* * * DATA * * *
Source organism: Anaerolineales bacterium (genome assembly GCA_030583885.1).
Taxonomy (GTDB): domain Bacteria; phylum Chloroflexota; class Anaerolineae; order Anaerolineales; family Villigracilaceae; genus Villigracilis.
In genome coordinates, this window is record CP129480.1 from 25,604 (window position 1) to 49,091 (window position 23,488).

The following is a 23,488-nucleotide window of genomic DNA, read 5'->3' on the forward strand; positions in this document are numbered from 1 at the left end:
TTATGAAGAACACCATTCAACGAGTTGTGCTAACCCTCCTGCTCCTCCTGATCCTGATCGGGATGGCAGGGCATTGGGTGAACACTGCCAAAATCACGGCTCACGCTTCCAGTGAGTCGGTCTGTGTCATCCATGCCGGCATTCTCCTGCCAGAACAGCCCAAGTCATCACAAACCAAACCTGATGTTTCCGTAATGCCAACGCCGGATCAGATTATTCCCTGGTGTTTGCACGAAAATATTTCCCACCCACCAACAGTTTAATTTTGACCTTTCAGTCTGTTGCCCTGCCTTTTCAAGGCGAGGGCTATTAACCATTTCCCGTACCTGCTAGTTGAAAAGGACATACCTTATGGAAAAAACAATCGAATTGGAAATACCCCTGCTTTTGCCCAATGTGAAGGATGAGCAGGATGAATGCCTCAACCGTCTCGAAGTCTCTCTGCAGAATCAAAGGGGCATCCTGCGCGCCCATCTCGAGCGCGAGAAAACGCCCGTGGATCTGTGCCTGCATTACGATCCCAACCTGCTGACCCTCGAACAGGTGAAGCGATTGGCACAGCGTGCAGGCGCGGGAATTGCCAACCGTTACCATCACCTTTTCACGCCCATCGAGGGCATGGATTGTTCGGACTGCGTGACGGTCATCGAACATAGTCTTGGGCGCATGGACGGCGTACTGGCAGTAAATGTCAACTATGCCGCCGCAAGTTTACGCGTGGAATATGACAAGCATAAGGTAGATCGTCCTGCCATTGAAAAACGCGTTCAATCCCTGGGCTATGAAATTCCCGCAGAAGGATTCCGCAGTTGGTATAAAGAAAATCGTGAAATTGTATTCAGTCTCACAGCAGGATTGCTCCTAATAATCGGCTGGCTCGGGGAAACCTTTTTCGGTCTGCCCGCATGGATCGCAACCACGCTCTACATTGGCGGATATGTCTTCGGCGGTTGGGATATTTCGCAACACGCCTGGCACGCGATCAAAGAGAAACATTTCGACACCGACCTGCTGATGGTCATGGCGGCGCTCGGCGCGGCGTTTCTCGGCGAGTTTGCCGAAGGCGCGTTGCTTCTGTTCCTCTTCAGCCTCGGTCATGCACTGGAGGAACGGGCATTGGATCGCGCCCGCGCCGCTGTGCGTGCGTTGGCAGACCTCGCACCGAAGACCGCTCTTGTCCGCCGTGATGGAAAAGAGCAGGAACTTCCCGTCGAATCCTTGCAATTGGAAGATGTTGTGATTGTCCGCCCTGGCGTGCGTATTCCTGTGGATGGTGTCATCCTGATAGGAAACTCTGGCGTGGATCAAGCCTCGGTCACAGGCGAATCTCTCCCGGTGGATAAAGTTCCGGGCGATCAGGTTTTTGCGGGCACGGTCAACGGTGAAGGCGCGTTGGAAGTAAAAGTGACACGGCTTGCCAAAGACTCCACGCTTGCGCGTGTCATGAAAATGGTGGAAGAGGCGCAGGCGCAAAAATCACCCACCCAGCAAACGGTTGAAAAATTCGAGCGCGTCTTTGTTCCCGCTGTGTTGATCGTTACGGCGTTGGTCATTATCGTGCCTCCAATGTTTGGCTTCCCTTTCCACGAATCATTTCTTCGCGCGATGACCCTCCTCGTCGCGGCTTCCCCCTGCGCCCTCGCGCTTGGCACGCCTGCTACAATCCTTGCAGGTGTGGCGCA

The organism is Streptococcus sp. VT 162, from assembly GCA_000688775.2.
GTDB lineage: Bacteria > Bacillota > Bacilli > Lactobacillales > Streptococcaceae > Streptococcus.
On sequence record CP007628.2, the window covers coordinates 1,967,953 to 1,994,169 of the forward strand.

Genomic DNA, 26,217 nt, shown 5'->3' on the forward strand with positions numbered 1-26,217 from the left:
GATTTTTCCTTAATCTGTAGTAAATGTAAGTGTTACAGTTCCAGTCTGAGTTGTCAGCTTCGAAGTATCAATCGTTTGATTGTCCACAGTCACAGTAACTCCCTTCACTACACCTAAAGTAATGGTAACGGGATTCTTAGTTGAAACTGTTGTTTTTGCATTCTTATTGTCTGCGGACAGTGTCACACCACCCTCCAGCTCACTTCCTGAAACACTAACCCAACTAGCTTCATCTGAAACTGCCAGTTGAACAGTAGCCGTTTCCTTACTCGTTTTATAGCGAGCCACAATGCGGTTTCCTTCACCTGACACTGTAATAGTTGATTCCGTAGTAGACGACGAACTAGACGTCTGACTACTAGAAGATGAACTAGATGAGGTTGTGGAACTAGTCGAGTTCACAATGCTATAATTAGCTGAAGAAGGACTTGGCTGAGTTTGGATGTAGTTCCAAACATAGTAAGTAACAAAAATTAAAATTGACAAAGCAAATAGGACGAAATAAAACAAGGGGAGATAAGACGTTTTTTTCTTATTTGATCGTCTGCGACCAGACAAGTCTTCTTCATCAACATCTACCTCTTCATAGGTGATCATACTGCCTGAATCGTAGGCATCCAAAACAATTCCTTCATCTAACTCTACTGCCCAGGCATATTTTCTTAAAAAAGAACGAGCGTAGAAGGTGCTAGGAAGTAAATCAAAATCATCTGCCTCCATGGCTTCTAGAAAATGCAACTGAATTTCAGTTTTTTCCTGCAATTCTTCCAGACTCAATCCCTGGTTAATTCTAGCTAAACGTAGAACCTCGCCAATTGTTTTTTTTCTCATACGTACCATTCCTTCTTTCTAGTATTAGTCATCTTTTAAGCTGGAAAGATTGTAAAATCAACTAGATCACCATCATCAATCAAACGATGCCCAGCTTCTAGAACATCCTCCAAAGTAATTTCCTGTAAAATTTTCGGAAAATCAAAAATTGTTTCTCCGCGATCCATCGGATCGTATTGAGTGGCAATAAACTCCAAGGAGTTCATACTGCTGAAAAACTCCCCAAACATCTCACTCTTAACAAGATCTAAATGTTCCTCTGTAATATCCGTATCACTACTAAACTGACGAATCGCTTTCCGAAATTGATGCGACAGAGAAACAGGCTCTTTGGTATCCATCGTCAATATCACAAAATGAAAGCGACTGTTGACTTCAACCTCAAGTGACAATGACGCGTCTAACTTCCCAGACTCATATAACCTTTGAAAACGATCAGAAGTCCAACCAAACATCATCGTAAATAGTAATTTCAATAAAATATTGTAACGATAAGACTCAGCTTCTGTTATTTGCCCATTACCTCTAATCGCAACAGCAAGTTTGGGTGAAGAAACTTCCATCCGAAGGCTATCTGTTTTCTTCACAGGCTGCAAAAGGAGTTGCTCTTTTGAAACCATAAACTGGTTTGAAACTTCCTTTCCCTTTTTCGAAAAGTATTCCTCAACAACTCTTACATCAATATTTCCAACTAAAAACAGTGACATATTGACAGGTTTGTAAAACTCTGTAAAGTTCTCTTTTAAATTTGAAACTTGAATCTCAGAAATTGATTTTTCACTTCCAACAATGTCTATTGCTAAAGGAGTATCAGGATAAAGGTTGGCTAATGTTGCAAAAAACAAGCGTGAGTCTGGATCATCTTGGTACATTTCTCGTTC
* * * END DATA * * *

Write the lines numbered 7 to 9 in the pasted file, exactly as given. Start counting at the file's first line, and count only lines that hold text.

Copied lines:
GTDB lineage: Bacteria > Bacillota > Bacilli > Lactobacillales > Streptococcaceae > Streptococcus.
On sequence record CP007628.2, the window covers coordinates 1,967,953 to 1,994,169 of the forward strand.

Genomic DNA, 26,217 nt, shown 5'->3' on the forward strand with positions numbered 1-26,217 from the left: